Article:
The use and misuse of ‘colonial mentality’
The term “colonial mentality” is one of the go-to phrases for Filipinos to explain certain aspects of our culture and collective experiences, from the preference for things that are “imported” to the very desire to go abroad. In my own ethnographic fieldwork, I hear people use the term to explain the desire of many Filipinos to whiten their skins, evincing the frequent use of the term to explain our beauty standards.
As expected, politicians are frequent users of “colonial mentality” in their rhetoric, mobilizing it to suit their purposes. Like other populist leaders in the Global South, Rodrigo Duterte is exemplary in his anti-colonial posturing, for which the trope functions as a commonsensical appeal to the people, a rebuttal to human rights concerns that are disingenuously labeled as “Western values,” and an excuse for a foreign policy that favors Beijing.
“All the remaining colonial mentality, that’s obsolete already,” Harry Roque said back in 2018 to defend what he called “the pivot of the President to China.” This week, the presidential spokesperson invoked the term anew to dismiss people’s concerns over Sinovac’s vaccine seemingly being preferred over others.
Now it is very true that the colonial legacy has cast a long shadow over our country. Beyond the nationalist rhetoric raised by the likes of Mr. Duterte and Marcos, Constantino’s critiques about the fundamental flaws of our educational system, Quimpo’s assertion of Christian ethnocentrism as stemming from colonization, Gramsci’s concept of hegemony, and Fanon’s notion of “borrowed colonialism” remain valid lenses with which to view Philippine society, as well as the Filipino diaspora.
However, using “colonial mentality” as a shorthand explanation for social phenomena is problematic, because it is misleading, incomplete, and often inaccurate.
Take, for example, the matter of skin whitening, and beauty standards in general. While it is true that Doña Victorina’s desire to be less “indio” and more “mestizo” is still among us, the preference for white skin in the country predates the colonial encounter, and is nowadays inspired more by Hallyu than by Hollywood. Moreover, “colonial mentality” glosses over the economic imperatives (e.g., having a “pleasing personality”) that inform people’s desires to try to enhance their bodies.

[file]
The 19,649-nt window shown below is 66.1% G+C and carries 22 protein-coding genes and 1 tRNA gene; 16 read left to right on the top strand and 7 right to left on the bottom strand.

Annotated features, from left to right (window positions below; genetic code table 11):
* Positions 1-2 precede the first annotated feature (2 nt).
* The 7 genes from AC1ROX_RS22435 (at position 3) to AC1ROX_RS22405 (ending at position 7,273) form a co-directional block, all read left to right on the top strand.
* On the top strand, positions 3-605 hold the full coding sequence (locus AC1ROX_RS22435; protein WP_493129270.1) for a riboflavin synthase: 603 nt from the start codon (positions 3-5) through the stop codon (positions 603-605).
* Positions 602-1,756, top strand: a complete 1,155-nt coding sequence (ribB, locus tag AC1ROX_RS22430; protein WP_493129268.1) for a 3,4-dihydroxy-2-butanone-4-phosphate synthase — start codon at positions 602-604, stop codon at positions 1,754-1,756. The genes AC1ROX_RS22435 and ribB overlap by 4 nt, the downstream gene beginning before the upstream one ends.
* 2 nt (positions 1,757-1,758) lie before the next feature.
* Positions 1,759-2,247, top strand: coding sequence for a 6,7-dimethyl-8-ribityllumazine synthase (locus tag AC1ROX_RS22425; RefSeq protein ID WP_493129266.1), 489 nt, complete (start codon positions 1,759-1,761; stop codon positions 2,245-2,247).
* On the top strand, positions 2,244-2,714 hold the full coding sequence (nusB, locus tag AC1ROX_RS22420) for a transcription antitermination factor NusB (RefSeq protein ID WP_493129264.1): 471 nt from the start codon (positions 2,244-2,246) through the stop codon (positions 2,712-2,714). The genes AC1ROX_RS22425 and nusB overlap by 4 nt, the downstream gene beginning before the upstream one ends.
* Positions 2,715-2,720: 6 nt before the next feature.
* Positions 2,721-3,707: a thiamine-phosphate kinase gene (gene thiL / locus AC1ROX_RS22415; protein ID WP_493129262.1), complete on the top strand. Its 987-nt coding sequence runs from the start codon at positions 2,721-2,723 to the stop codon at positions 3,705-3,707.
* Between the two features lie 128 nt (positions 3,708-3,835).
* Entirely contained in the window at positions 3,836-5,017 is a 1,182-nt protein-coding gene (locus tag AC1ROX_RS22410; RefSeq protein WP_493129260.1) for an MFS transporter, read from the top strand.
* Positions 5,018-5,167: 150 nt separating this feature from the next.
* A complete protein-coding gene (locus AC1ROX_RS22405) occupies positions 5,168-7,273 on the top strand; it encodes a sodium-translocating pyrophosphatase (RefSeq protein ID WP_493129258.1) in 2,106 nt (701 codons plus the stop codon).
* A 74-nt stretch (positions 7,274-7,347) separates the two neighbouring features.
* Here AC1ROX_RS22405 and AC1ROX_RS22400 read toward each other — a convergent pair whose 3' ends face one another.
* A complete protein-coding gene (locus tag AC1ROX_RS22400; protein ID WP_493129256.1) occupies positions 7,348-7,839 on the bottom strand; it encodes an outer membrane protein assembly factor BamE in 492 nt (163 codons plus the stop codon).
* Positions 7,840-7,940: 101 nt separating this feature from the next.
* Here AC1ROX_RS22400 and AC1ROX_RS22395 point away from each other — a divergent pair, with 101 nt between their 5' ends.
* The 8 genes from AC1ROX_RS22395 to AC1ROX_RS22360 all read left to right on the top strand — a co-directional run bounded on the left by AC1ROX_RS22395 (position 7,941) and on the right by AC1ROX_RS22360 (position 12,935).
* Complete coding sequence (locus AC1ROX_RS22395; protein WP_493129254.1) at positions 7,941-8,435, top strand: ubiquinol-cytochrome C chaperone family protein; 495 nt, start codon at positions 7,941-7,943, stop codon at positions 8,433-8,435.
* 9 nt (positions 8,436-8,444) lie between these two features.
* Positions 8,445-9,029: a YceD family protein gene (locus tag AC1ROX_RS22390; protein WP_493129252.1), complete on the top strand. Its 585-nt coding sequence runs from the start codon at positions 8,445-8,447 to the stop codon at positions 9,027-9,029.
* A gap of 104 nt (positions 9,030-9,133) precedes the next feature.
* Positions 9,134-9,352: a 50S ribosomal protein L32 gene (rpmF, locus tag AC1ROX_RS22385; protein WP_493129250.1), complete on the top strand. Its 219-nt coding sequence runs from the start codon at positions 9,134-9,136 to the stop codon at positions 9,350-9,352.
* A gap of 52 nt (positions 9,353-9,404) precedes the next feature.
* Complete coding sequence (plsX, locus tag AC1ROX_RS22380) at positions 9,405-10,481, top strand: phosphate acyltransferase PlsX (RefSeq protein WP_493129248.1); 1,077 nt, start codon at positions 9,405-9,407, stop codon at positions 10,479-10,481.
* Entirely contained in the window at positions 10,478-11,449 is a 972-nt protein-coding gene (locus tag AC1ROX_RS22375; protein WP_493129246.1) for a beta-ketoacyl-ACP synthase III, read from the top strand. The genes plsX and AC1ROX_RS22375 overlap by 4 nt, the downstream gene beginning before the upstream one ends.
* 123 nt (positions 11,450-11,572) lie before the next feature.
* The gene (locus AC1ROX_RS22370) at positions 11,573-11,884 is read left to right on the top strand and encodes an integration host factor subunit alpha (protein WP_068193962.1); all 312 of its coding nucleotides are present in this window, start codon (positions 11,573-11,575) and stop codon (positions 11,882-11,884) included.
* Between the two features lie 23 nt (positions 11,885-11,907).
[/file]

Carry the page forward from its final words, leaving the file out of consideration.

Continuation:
It is certainly an economic reality that many Filipinos have a bias for things “imported.” However, this preference has limits, as evidenced by our food preferences which are largely local; if anything, we have “colonized” other cuisines by making them our own (case in point: the Filipino spaghetti). In any case, the assertion that Filipinos will embrace something just because it is foreign is not just insulting to our people, but also unsupported by evidence.
As for the desire to go abroad, doubtless we can implicate the perception that emigration signifies success. However, there is a clear interplay of factors—from the personal to the political—that informs people’s desire to live elsewhere, as when people all over the world express the desire to move to countries like New Zealand where leaders actually practice evidence-based governance.
For their part, the political uses of “colonial mentality” are largely self-serving ways of justifying politicians’ actions: Human rights violators tend to dismiss the idea of human rights as “Western values” when it comes to their victims—but they are quick to invoke those same rights for themselves. In like manner, it is richly ironic that the administration is crying “colonial mentality” over Pfizer while seemingly showing subservience to China over Sinovac.
As the recent events in Washington DC, and as the relatively-poor performance of Euro-America in the pandemic, underscore, we cannot look to the West alone, and we do need to broaden our horizons to other countries, including our neighbors and China itself. Moreover, there is a continuing need to decolonize our ways of thinking in various domains, from education to geopolitics, mindful of Freire’s call for a “critical pedagogy.”
But just as importantly, we cannot blame colonialism for all our problems. Many countries that endured colonial rule have performed much better than us in controlling COVID-19. Many of them have also fared better in terms of overall national development. Instead of just looking at villains abroad, perhaps we should also take a hard look at the people who try to colonize, exploit, and miseducate us from within.
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